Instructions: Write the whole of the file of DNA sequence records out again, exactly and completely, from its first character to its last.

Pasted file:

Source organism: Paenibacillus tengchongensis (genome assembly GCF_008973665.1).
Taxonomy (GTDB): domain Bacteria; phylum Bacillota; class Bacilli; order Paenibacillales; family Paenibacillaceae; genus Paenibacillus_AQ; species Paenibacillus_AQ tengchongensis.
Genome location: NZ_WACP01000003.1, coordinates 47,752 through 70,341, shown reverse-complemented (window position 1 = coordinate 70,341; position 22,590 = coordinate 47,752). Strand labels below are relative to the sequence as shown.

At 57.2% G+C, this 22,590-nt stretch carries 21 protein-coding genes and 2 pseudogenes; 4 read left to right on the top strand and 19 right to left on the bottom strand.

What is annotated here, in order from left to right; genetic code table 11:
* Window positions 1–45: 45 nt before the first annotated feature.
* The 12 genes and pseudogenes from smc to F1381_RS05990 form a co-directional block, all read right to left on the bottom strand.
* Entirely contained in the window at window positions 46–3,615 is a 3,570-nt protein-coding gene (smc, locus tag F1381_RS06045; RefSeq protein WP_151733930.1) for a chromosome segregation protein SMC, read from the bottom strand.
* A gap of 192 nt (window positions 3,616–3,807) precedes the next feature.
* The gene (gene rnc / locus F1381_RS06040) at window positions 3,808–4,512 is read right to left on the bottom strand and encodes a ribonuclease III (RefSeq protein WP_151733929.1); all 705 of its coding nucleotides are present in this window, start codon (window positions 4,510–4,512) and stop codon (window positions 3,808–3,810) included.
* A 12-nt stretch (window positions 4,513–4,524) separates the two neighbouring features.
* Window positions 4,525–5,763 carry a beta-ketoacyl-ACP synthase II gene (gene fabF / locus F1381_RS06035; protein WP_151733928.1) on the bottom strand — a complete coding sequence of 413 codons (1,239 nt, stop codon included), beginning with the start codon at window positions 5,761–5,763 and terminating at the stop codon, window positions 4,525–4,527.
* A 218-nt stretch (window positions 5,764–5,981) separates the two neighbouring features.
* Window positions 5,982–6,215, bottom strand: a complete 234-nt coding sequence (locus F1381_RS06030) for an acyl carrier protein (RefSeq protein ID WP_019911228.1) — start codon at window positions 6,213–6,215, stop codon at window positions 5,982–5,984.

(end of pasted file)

Source organism: Paenibacillus tengchongensis (genome assembly GCF_008973665.1).
Taxonomy (GTDB): domain Bacteria; phylum Bacillota; class Bacilli; order Paenibacillales; family Paenibacillaceae; genus Paenibacillus_AQ; species Paenibacillus_AQ tengchongensis.
Genome location: NZ_WACP01000003.1, coordinates 47,752 through 70,341, shown reverse-complemented (window position 1 = coordinate 70,341; position 22,590 = coordinate 47,752). Strand labels below are relative to the sequence as shown.

At 57.2% G+C, this 22,590-nt stretch carries 21 protein-coding genes and 2 pseudogenes; 4 read left to right on the top strand and 19 right to left on the bottom strand.

What is annotated here, in order from left to right; genetic code table 11:
* Window positions 1–45: 45 nt before the first annotated feature.
* The 12 genes and pseudogenes from smc to F1381_RS05990 form a co-directional block, all read right to left on the bottom strand.
* Entirely contained in the window at window positions 46–3,615 is a 3,570-nt protein-coding gene (smc, locus tag F1381_RS06045; RefSeq protein WP_151733930.1) for a chromosome segregation protein SMC, read from the bottom strand.
* A gap of 192 nt (window positions 3,616–3,807) precedes the next feature.
* The gene (gene rnc / locus F1381_RS06040) at window positions 3,808–4,512 is read right to left on the bottom strand and encodes a ribonuclease III (RefSeq protein WP_151733929.1); all 705 of its coding nucleotides are present in this window, start codon (window positions 4,510–4,512) and stop codon (window positions 3,808–3,810) included.
* A 12-nt stretch (window positions 4,513–4,524) separates the two neighbouring features.
* Window positions 4,525–5,763 carry a beta-ketoacyl-ACP synthase II gene (gene fabF / locus F1381_RS06035; protein WP_151733928.1) on the bottom strand — a complete coding sequence of 413 codons (1,239 nt, stop codon included), beginning with the start codon at window positions 5,761–5,763 and terminating at the stop codon, window positions 4,525–4,527.
* A 218-nt stretch (window positions 5,764–5,981) separates the two neighbouring features.
* Window positions 5,982–6,215, bottom strand: a complete 234-nt coding sequence (locus F1381_RS06030) for an acyl carrier protein (RefSeq protein ID WP_019911228.1) — start codon at window positions 6,213–6,215, stop codon at window positions 5,982–5,984.